Aug 5, 2023 - Health

Study: Half of all people likely get mental illness in their lifetime

Man with head in hands.

A man sits huddled on a chair with his hands in front of his face. Photo: Jonas Walzberg/picture alliance via Getty Images

About half of the world's population "can expect to develop" at least one type of mental disorder by the time they are 75 years old, according to a new study published in the scientific journal The Lancet Psychiatry.

Why it matters: The number of Americans experiencing mental health challenges has risen in recent years, particularly during the pandemic. The study finds evidence that certain disorders — such as depression and addiction — are also on the rise at the global level.

  • Of the 13 disorders included in the survey, the most common among women were depression, a specific phobia — defined as "a disabling anxiety that interferes with daily life" — and post-traumatic stress disorder.
  • For men, the most common were alcohol abuse, depression and a specific phobia.

Driving the news: For the study, published this week, researchers at the University of Queensland and Harvard Medical School analyzed data from the World Health Organization's World Mental Health surveys.

  • That data set is the largest coordinated series of face-to-face surveys on this issue, with over 150,000 adults from 29 countries participating over two decades.
  • Survey participants took part in fully structured psychiatric diagnostic interviews to determine the age at which these illnesses first appeared, how prevalent they are, and the morbidity risk by age 75.
  • Mental disorders "typically first emerge in childhood, adolescence, or young adulthood," according to the findings — more specifically, the median age at which disorders emerged was 19 for men and 20 for women.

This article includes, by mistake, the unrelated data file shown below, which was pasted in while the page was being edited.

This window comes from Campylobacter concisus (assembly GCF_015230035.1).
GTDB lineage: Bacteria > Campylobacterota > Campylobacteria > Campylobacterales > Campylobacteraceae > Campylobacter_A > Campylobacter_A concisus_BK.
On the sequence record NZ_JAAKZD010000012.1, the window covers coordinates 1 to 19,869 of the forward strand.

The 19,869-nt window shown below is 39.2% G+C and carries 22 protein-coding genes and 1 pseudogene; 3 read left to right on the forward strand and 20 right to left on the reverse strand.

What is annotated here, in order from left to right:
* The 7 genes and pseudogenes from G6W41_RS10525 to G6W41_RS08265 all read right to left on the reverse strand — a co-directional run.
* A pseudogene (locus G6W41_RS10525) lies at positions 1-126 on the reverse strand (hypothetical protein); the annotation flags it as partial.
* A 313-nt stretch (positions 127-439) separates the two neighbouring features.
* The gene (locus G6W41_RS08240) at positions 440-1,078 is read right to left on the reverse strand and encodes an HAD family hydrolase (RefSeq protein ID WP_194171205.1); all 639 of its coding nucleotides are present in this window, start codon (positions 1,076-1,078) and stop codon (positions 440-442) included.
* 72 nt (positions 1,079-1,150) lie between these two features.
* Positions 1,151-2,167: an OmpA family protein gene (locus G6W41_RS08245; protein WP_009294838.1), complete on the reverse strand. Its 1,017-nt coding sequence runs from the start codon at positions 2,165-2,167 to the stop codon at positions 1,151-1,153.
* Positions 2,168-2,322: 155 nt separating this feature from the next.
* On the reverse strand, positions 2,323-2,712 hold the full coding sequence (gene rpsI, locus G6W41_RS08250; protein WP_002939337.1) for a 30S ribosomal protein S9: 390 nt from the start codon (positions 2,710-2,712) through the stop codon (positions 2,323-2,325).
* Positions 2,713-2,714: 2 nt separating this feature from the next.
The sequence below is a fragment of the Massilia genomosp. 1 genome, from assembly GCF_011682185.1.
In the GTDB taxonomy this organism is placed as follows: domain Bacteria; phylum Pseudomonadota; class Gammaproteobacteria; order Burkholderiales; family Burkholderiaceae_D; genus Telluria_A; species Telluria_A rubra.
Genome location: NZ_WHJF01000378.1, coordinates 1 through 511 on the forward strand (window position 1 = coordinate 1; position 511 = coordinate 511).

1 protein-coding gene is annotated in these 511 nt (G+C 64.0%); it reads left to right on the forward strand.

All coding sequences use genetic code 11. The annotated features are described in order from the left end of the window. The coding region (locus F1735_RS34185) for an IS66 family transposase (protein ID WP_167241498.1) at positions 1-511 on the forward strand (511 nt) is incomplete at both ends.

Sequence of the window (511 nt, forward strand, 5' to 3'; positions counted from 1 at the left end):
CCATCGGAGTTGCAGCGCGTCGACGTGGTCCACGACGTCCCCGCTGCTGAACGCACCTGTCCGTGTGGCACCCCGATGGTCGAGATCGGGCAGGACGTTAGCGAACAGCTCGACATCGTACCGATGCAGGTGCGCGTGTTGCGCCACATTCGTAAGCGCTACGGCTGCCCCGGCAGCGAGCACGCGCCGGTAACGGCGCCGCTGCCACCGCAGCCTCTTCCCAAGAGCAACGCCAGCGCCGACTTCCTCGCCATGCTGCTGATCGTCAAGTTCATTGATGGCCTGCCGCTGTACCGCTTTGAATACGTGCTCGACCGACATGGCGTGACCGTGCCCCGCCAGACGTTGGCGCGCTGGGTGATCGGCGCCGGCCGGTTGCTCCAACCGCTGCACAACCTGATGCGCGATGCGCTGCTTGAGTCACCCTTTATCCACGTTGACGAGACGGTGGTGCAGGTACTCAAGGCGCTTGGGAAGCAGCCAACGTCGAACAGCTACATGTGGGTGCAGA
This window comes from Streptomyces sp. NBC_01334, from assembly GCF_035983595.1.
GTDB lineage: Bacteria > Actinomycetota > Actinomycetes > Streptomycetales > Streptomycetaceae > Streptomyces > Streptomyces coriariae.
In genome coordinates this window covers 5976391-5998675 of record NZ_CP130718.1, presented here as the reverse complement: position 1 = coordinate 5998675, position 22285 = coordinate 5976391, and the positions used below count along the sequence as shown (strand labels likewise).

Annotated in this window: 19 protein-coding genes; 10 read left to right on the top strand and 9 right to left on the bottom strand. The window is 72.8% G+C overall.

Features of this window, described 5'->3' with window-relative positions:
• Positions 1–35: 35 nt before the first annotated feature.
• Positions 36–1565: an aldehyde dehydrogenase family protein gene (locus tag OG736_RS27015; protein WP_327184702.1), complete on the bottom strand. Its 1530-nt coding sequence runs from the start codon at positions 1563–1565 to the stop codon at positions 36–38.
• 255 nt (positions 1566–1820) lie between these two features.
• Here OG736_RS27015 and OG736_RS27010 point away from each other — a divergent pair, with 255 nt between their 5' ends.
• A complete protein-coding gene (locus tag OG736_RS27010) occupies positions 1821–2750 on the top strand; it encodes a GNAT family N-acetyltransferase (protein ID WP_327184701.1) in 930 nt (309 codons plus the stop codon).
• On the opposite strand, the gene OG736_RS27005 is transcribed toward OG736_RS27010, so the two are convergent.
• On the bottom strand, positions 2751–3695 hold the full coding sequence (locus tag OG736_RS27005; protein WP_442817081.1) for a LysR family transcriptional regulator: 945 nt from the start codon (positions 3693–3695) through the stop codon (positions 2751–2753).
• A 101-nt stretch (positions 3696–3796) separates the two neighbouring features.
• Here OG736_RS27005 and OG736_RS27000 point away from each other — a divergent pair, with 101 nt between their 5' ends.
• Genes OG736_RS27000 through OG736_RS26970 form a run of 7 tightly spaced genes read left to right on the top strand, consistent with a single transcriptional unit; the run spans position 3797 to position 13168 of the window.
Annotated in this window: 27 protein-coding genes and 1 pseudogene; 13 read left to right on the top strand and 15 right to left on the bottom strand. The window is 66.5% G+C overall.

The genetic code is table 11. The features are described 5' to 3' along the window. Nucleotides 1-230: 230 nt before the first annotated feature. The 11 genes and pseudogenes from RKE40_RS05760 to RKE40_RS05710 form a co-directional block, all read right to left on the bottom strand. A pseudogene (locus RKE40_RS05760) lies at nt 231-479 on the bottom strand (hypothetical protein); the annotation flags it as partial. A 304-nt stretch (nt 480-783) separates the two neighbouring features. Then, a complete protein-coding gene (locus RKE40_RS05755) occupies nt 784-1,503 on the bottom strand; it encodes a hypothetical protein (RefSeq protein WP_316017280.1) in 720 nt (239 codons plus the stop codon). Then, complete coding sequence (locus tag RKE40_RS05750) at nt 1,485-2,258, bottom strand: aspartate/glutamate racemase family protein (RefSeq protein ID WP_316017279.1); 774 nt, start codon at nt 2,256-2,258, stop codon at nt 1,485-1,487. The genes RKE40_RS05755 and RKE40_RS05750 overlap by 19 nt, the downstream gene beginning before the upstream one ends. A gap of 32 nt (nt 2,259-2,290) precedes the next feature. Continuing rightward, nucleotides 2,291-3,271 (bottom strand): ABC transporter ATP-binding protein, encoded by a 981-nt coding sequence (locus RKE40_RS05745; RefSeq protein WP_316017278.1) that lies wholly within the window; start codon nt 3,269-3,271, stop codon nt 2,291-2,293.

What they found: 1 in 2 people were estimated to have at least one mental illness, according to the researchers' analysis of the WHO data, which was not previously known. It's a sharp increase from 1 in every 8 people worldwide in 2019.

  • "The most common were mood disorders such as major depression or anxiety," said study lead author John McGrath, a professor at UQ's Queensland Brain Institute, in a statement. "We also found the risk of certain mental disorders differed by sex."

What they're saying: "By understanding the age at which these disorders commonly arise, we can tailor public health interventions and allocate resources to ensure that appropriate and timely support is available to individuals at risk," McGrath said.

  • Brett Emmerson, a professor and chair at the Royal Australian and New Zealand College of Psychiatrists' Queensland branch, noted to the Australian Broadcasting Corporation that the new research indicated that mental illness affects more people than previously known.
  • "If half of the population will have a disorder, then you have to start looking at what treatments there are," he added. "Early intervention is better because if you leave it, you risk the disorder becoming chronic."

Our thought bubble, via Axios' Tina Reed: Mental health disorders, including depression, anxiety and substance abuse disorders, were already soaring but reached crisis levels as they were exacerbated by the COVID-19 pandemic.

Between the lines: An estimated 1 in 5 adults in the U.S. live with a mental illness, and more people are seeking therapy. However, mental health providers are struggling to keep up with the demand.

What we're watching: The Biden administration proposed a rule earlier this month to require health insurers to cover behavioral health at the same level as physical health in an effort to address this.

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